November 13, 2007


After many months of research and development, the Progressive Review is pleased to report the first details of its forthcoming daily newspaper: USA Tomorrow.

The design of a daily newspaper is the result of - among other things - tradition, market surveys, the prejudices of the owner and the editors' attempt to figure out what these prejudices are. It can be, by consequence, a product that nobody really wants. To correct this, we have come up with a set of principles for a new newspaper that represents a revolutionary departure from current journalistic practice, to wit:

The front page will be almost entirely devoted to news. News is defined as something that has happened, something that is happening or something that is going to happen. News is not what someone said about what is happening nor what someone perceived was going to happen nor what the editors thought the impact of something happening would be on its readership.

Stories will have to get to the point within the first paragraph or two.

Opposition to any policy will be reported on the same page as the main headline and not on the jump page as is now commonly the case. In fact, jump pages will be eliminated where possible and no story will jump more than two pages. Editors know that few readers turn to the jump page, which is why they bury so much good stuff there.

Next to any story about pending legislation will be a box listing what the bill actually does. This data is increasingly considered extraneous in contemporary journalism.

Early in any story about a proposed policy will be some indication as to who is likely to be helped and who is likely to be hurt if it is approved.

The exception to hard news on the front page will be one or two stories selected for their human interest or literary quality. Throughout the paper will be stories that are funny or interesting even if not newsworthy.

All perceptions (including those excised from the front page and those typical of op-ed pages) will be published in a section called Perceptions. Space will be given based on a rigorous analysis of the perceptiveness of previous perceptions. This is unlike the current situation in which people are allowed to perceive based solely on their position or fame rather than actual prescience. Letters to the editors will thus compete on a equal basis with paid columnists.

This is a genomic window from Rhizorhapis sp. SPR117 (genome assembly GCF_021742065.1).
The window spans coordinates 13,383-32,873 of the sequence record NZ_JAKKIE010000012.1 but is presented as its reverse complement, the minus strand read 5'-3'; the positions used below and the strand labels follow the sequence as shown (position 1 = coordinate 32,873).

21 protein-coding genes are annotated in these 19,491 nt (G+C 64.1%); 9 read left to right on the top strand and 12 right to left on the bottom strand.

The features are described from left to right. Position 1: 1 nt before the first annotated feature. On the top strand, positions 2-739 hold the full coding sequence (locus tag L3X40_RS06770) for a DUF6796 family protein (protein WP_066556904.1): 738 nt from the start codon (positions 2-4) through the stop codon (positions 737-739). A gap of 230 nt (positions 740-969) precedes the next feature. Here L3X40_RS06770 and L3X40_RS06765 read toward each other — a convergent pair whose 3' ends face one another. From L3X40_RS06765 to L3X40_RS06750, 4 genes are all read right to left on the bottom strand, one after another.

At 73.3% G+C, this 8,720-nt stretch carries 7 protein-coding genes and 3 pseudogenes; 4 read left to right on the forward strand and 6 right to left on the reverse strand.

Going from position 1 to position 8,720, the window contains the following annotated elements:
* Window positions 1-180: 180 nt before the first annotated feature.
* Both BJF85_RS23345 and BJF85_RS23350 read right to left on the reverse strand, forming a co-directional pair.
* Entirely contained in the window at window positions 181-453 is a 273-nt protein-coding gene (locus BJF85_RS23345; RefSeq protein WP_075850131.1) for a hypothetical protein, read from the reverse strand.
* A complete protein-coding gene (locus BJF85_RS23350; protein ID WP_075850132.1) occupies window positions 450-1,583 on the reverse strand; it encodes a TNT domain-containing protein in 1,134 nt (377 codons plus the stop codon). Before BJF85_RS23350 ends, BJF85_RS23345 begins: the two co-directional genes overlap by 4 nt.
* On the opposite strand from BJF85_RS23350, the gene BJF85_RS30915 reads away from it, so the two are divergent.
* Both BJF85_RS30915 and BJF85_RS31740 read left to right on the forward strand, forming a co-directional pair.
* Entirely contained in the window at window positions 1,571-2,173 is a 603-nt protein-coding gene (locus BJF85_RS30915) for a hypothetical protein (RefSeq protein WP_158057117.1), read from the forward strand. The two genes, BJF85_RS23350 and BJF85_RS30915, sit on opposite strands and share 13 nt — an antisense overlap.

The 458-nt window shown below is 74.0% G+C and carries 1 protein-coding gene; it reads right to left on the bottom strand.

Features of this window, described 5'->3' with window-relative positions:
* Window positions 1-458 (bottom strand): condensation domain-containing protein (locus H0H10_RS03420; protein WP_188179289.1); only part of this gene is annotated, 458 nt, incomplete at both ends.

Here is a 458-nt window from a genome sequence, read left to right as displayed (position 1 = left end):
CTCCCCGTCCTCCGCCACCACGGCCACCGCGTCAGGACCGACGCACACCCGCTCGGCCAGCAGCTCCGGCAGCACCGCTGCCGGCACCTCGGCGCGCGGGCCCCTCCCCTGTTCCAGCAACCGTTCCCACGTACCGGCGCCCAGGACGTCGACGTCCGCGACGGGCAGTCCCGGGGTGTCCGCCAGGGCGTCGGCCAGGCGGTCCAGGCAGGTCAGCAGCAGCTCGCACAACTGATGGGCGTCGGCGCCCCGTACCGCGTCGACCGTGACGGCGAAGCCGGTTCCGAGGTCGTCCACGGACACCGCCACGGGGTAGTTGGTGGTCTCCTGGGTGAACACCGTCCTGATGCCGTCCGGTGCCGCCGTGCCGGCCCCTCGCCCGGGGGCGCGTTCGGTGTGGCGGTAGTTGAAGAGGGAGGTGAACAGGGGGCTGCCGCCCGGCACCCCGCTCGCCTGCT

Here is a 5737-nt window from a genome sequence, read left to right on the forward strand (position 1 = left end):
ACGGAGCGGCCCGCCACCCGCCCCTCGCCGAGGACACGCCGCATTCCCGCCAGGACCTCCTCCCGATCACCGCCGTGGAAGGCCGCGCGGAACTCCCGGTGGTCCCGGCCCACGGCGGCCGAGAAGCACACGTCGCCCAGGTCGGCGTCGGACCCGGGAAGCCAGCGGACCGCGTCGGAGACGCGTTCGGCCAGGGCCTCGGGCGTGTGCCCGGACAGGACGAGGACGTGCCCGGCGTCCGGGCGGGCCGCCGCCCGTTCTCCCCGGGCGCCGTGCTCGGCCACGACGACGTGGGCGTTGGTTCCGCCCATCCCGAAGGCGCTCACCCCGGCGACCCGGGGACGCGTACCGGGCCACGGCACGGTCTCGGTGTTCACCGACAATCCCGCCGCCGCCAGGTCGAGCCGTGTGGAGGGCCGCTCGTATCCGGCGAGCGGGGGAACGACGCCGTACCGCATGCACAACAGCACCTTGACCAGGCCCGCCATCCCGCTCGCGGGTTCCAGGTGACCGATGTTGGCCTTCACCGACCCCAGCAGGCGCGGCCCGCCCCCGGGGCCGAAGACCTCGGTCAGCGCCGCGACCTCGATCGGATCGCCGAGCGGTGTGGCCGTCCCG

Somewhere towards the back of the paper will be several pages devoted to quotations, official and otherwise. This section will have something of the feel (and small type size) of the classified section. Since highly ranked persons can easily be solicited for quotes by e-mail, this improvement alone, if widely adopted, could free up several hundred Washington reporters for actual news coverage in place of several hours at lunch with an assistant secretary of state in order to obtain a ten word print bite.

Journalists will be encouraged to think of themselves as part of a trade and craft that sometimes rises to an art -- but which is never a mere profession. They will be gently reminded that British journalists call themselves "hacks."

Reporters will be expected to know how to write. The submission of databases with transition sentences will no longer be permitted.

Perhaps most controversial will be USA Tomorrow's gossip section. It will surely be attacked by other papers as "sleazy, supermarket tabloid journalism." But the section will be premised on an incontrovertible fact: the powerful in Washington and elsewhere thrive on gossip. Why should the American people be denied access to the same information used daily by their leaders and journalists?

The obituary department will be staffed by good writers who will be encouraged to remember that it's the subject and not their copy that is supposed to be dead.

There will be a section called Style With Class: Unlike the Washington Post's Style section, the tacky -- as well as most of the rich and famous -- will be excluded. Those featured will have to have some admirable qualities rather than just being notorious. The egregious, outrageous, and avaricious who make up the better part of lifestyle sections will be relegated to a new section called Can You Believe This?

News that affects ordinary readers will be removed from the business and real estate sections and put in the front of the paper where it belongs.

There will be heavy use of news photos. In particular, the use of a sequence of photos to tell a story will be revived. People will once again be given a chance to reflect on news images rather than just having them flash subliminally by on TV.

There will be a labor section as least as big as the business section on the premise that there are at least as many workers as there are corporate executives among the paper's readers.

The sports section will resume telling people what actually happened during athletic contests. Salary negotiations, athlete attitude problems, and random downloads from the cortex of sports columnists will be printed only on a space available basis.

There will be no editorial page. As a sop to the editors, however, one or two signed editorials will be permitted. If they don't get better quickly, however, these, too, will have to go.